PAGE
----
Address: King Leopold Ranges WA 6728
Phone: (08) 9195 5500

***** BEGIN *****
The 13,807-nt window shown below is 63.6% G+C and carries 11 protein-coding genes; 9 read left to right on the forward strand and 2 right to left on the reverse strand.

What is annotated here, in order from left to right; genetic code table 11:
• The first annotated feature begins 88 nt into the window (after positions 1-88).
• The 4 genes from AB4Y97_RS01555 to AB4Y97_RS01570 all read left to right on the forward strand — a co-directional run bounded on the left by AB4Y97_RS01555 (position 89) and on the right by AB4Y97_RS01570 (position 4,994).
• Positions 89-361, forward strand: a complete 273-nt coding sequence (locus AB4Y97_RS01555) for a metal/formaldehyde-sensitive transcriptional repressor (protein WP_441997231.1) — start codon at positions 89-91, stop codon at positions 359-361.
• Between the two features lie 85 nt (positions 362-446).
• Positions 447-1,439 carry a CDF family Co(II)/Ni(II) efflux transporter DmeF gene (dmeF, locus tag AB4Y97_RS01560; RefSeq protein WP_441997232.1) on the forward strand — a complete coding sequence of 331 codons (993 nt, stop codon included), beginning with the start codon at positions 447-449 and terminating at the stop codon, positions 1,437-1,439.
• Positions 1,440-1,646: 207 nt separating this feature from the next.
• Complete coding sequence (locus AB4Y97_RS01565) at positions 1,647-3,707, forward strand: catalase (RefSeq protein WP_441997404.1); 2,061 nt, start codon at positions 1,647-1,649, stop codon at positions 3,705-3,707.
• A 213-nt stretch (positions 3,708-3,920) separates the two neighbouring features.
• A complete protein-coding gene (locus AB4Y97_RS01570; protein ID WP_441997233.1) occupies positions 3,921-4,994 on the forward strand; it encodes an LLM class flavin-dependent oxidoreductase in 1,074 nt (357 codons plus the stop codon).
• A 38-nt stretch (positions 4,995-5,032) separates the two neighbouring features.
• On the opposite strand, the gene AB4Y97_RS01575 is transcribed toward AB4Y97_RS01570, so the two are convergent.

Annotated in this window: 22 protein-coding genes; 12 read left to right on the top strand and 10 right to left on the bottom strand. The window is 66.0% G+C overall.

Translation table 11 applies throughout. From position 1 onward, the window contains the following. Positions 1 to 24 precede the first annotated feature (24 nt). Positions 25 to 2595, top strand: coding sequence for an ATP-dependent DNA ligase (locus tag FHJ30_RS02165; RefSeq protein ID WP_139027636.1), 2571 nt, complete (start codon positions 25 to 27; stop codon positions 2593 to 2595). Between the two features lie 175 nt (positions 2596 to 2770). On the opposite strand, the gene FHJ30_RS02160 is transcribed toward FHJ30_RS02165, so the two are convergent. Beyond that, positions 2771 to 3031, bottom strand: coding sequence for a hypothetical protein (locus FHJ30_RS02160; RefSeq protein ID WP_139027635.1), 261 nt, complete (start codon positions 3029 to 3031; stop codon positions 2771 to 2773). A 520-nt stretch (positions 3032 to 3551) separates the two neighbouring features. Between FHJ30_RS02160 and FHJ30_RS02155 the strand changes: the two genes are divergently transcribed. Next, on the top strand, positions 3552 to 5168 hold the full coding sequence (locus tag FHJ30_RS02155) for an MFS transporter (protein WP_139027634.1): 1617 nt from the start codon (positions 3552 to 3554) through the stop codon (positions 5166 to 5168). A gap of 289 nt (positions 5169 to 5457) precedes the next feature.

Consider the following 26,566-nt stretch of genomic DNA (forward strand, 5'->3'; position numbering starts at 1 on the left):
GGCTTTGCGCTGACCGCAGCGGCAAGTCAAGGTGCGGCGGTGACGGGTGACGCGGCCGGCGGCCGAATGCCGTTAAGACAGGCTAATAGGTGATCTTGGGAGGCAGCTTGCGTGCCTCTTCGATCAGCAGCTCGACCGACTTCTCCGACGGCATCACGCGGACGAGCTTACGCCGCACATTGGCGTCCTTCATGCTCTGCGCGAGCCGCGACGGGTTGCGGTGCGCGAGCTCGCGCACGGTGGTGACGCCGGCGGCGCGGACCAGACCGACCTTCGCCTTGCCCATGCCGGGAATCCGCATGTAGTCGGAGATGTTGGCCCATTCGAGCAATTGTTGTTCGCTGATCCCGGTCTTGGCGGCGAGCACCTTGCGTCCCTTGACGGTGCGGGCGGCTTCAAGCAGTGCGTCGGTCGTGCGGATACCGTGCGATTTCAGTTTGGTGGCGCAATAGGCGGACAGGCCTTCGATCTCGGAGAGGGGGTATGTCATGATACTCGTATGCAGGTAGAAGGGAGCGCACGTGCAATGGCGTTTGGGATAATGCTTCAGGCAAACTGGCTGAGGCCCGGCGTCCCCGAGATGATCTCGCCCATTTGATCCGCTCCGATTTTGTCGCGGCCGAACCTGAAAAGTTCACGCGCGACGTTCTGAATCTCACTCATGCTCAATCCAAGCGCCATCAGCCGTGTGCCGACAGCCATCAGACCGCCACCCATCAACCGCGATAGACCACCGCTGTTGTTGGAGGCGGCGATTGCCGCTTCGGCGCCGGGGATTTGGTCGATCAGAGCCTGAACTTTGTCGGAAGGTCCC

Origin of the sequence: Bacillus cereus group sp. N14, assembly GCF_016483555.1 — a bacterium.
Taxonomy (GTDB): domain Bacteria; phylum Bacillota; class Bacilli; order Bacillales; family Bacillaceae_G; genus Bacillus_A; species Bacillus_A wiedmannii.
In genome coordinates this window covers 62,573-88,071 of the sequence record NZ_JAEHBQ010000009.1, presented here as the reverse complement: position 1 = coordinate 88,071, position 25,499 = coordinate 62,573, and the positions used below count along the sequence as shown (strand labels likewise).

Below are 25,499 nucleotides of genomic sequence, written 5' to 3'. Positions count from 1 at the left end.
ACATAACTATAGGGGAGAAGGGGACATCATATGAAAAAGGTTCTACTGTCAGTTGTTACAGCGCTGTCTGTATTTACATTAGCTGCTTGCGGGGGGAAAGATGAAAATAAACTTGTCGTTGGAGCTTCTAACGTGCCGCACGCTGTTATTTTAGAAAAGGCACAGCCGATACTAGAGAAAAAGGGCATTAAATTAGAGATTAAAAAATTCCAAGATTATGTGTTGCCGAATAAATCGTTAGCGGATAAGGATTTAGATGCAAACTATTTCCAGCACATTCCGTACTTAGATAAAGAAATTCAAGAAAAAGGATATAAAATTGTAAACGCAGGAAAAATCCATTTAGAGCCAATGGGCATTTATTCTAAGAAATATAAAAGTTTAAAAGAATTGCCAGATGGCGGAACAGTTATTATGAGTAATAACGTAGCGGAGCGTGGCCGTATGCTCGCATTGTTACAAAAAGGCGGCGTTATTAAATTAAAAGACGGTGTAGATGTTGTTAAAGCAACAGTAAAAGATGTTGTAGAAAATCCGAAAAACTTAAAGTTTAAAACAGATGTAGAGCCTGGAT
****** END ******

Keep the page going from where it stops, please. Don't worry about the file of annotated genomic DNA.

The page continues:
Geikie Gorge National Park is 20 kilometres (20 minutes) from Fitzroy Crossing (nearest town) and 280 kilometres from Derby. In Western Australia’ s far north Kimberley Region, the flood waters of the Fitzroy River have carved the 30-metre-deep Geikie Gorge through the limestone at the junction of the Oscar and Geikie Ranges. During the wet season, the Fitzroy River rises about 16.5 metres, staining the walls of the gorge and flooding the national park with seven metres of water. In the dry, between April and November, the river transforms itself into a quiet stream strung out beneath the towering cliffs of the Devonian reef. Unlike modern reefs—which are built by corals—algae and a group of now extinct lime-secreting organisms built the bulk of this reef. Ranging from atolls of a few hectares to hundreds of square kilometres, the reef platforms grew close to sea level, rising 200 metres or more above the sea floor. As the ocean floor slowly subsided over the 50 million years of the Devonian period, the reef-building organisms were able to keep pace, building up and up until, in places, the reef became more than two kilometres thick. The limestone ranges, formed from the ancient barrier reef, wind across the country between 50 and 100 metres above the surrounding plains, in much the same way that the reef would have reared above the Devonian sea floor. From the air, it’s easy to imagine that the sea has just withdrawn, leaving the reefs uncovered. Here, layers of fossils and the limestone strata of an ancient reef are exposed in cross section, showing glimpses of life in the Devonian period before reptiles or mammals evolved.